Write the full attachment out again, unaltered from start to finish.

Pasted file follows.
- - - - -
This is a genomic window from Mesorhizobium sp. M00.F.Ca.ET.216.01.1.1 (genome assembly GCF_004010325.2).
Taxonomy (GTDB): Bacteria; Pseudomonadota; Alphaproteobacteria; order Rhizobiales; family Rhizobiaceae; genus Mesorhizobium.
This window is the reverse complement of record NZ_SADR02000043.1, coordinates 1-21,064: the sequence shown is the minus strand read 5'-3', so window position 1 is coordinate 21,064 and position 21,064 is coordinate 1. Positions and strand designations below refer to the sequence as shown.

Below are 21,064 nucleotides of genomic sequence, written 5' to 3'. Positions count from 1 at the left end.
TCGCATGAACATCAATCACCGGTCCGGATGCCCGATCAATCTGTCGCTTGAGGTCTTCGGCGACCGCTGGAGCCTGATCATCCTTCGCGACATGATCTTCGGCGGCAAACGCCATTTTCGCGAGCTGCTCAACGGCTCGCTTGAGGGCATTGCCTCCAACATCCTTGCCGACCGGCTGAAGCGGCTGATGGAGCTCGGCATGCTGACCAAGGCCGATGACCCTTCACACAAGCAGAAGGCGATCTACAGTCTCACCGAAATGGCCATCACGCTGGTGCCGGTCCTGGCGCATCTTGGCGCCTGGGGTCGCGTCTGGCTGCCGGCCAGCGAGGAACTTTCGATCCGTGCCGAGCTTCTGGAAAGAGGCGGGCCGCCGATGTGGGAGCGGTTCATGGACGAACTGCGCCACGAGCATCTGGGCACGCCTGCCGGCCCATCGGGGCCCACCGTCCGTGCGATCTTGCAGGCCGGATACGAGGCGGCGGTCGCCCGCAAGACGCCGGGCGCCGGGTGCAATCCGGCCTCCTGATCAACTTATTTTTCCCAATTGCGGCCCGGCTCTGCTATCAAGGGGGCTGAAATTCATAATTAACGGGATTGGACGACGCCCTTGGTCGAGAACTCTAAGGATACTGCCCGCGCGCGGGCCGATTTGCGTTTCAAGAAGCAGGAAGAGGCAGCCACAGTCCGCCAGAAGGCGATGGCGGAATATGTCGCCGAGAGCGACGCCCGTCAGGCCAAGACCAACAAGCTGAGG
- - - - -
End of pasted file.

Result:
This is a genomic window from Mesorhizobium sp. M00.F.Ca.ET.216.01.1.1 (genome assembly GCF_004010325.2).
Taxonomy (GTDB): Bacteria; Pseudomonadota; Alphaproteobacteria; order Rhizobiales; family Rhizobiaceae; genus Mesorhizobium.
This window is the reverse complement of record NZ_SADR02000043.1, coordinates 1-21,064: the sequence shown is the minus strand read 5'-3', so window position 1 is coordinate 21,064 and position 21,064 is coordinate 1. Positions and strand designations below refer to the sequence as shown.

Below are 21,064 nucleotides of genomic sequence, written 5' to 3'. Positions count from 1 at the left end.
TCGCATGAACATCAATCACCGGTCCGGATGCCCGATCAATCTGTCGCTTGAGGTCTTCGGCGACCGCTGGAGCCTGATCATCCTTCGCGACATGATCTTCGGCGGCAAACGCCATTTTCGCGAGCTGCTCAACGGCTCGCTTGAGGGCATTGCCTCCAACATCCTTGCCGACCGGCTGAAGCGGCTGATGGAGCTCGGCATGCTGACCAAGGCCGATGACCCTTCACACAAGCAGAAGGCGATCTACAGTCTCACCGAAATGGCCATCACGCTGGTGCCGGTCCTGGCGCATCTTGGCGCCTGGGGTCGCGTCTGGCTGCCGGCCAGCGAGGAACTTTCGATCCGTGCCGAGCTTCTGGAAAGAGGCGGGCCGCCGATGTGGGAGCGGTTCATGGACGAACTGCGCCACGAGCATCTGGGCACGCCTGCCGGCCCATCGGGGCCCACCGTCCGTGCGATCTTGCAGGCCGGATACGAGGCGGCGGTCGCCCGCAAGACGCCGGGCGCCGGGTGCAATCCGGCCTCCTGATCAACTTATTTTTCCCAATTGCGGCCCGGCTCTGCTATCAAGGGGGCTGAAATTCATAATTAACGGGATTGGACGACGCCCTTGGTCGAGAACTCTAAGGATACTGCCCGCGCGCGGGCCGATTTGCGTTTCAAGAAGCAGGAAGAGGCAGCCACAGTCCGCCAGAAGGCGATGGCGGAATATGTCGCCGAGAGCGACGCCCGTCAGGCCAAGACCAACAAGCTGAGG